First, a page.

|another pop quiz (cycling related - sorry)||DougSloan|
Jul 10, 2002 9:19 AM
|I've heard this and intuitively it makes sense, but for the life of me I can't figure out how to prove it.
A bike wheel rolling on pavement without slipping is going 20 mph (at the axle). With respect to the road, the bottom of the tire has no velocity, and the top is going twice the speed of the axle (bike). (Also, is this true for the intermediate points betweent the outer surfaces and the hub, or is the speed proportionately less or more?)
Can someone explain this in understandable mathematical terms? Thanks.
|Pop quiz? No. That's an essay question!.................nm||128|
Jul 10, 2002 9:24 AM
|yes, and show all work :-) nm||DougSloan|
Jul 10, 2002 9:42 AM
|re: another pop quiz (cycling related - sorry)||mr_spin|
Jul 10, 2002 10:37 AM
|As you move outward along the radius, the circumference of the circle gets exponentially larger. Remember PI R SQUARED? (In simple terms, the "squared" part is an exponent, which makes this by definition exponential).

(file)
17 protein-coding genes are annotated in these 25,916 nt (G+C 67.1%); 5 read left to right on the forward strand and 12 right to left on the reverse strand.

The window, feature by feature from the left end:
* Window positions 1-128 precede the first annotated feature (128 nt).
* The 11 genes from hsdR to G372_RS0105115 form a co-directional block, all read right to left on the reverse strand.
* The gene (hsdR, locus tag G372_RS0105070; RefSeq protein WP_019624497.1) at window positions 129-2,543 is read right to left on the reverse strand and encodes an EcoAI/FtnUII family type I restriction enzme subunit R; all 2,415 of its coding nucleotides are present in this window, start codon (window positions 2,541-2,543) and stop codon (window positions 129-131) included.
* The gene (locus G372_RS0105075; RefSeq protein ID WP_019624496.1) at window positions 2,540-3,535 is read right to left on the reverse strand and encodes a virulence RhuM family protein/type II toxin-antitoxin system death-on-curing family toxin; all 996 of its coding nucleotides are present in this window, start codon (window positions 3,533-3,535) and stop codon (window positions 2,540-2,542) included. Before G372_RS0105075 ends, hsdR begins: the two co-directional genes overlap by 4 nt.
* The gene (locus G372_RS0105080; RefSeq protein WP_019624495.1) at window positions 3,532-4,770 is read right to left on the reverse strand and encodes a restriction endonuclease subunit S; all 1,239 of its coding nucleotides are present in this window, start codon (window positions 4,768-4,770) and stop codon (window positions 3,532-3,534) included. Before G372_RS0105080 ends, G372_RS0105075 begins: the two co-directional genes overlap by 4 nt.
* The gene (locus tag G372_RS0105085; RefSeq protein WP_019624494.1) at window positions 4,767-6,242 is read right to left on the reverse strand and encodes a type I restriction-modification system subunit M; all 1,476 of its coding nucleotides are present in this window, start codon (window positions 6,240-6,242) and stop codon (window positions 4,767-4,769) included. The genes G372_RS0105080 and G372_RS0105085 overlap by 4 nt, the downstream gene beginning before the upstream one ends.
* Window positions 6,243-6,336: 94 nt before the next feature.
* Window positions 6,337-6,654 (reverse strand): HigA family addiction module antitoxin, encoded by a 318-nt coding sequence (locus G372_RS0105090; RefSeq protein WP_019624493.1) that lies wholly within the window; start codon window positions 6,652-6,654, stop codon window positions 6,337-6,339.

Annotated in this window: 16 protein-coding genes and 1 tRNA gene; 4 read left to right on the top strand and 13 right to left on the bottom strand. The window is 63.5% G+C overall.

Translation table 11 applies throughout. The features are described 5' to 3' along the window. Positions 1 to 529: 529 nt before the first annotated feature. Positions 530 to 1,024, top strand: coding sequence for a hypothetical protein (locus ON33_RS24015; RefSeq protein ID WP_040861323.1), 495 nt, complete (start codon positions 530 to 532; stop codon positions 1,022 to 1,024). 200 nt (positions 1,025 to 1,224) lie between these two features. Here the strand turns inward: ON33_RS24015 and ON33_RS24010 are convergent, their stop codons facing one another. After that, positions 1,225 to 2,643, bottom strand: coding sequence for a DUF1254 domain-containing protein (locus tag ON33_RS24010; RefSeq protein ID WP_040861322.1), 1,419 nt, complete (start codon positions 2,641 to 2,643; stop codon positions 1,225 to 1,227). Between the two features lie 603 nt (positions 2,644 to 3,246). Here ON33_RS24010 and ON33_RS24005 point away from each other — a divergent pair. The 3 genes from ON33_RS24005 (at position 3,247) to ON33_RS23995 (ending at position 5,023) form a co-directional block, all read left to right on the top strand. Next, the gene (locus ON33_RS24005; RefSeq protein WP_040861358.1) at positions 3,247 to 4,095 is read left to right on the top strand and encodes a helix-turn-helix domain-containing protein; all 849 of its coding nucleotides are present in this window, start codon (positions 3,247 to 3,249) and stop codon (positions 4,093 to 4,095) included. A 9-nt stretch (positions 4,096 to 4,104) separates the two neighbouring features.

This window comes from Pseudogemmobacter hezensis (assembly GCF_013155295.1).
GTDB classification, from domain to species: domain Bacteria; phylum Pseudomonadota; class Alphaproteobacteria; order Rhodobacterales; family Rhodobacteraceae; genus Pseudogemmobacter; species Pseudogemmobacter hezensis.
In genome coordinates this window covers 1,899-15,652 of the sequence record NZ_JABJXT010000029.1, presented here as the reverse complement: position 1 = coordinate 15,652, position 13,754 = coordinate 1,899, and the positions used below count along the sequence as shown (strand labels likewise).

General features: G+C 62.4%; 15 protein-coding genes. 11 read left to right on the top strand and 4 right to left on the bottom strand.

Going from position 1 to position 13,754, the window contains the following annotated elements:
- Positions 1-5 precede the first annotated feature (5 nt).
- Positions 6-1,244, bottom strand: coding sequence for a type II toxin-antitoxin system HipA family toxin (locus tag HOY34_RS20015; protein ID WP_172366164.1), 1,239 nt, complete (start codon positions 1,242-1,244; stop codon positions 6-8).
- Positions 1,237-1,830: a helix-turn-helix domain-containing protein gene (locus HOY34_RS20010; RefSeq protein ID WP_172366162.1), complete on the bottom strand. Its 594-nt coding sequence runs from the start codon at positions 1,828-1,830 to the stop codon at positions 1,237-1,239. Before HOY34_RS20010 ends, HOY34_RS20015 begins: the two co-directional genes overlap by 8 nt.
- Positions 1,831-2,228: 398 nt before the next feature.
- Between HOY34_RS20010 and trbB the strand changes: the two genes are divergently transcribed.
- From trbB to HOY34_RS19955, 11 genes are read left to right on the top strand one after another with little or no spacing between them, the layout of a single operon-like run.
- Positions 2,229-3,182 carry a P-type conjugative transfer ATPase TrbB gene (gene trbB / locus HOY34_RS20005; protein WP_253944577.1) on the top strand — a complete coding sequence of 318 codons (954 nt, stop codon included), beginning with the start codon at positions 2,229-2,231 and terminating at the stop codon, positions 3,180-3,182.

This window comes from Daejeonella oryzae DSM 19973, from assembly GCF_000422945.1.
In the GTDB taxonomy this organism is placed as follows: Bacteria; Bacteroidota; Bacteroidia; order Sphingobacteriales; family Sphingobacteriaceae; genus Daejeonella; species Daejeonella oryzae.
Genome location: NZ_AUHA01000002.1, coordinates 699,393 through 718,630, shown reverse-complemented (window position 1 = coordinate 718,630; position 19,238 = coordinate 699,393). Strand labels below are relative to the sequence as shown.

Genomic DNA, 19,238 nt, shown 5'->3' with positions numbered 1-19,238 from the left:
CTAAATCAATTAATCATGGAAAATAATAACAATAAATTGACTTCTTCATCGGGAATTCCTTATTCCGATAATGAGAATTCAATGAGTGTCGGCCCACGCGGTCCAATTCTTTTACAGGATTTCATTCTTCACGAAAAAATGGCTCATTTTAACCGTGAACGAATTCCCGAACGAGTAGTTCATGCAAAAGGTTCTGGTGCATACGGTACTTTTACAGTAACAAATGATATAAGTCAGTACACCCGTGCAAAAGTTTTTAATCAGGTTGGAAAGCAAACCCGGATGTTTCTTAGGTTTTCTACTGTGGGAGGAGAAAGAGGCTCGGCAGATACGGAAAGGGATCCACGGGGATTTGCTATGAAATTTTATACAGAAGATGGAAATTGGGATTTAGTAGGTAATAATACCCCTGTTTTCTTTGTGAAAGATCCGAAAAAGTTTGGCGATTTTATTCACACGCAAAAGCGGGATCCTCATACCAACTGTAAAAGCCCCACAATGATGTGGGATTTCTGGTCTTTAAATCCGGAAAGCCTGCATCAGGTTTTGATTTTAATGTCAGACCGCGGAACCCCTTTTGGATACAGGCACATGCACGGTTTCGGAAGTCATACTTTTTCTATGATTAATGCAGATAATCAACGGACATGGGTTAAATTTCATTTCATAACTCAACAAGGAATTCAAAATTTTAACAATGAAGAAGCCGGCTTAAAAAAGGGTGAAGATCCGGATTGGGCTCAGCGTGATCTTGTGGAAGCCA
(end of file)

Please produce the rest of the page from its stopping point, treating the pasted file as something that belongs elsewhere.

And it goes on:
Since a greater distance (circumference) is covered in the same amount of time, you can say that speed increases exponentially the further away from the axle you travel.
|does this answer the question?||DougSloan|
Jul 10, 2002 10:39 AM
|Am I missing something? I understand the concept you mention, but how does this apply?|
|what was the question?||mr_spin|
Jul 10, 2002 11:14 AM
|What you posted doesn't completely make sense to me, so I did the best I could and explained the mathematics you need.
In the absence of friction, it is not possible for the bottom of a perfectly balanced wheel to have a different velocity from the top. So I don't understand what you wrote.
Jul 10, 2002 11:44 AM
|I want someone to prove that the top of the wheel is moving at twice the speed of the bike with respect to the ground. That's the guts of it.
|no proof, but...||mr_spin|
Jul 10, 2002 12:06 PM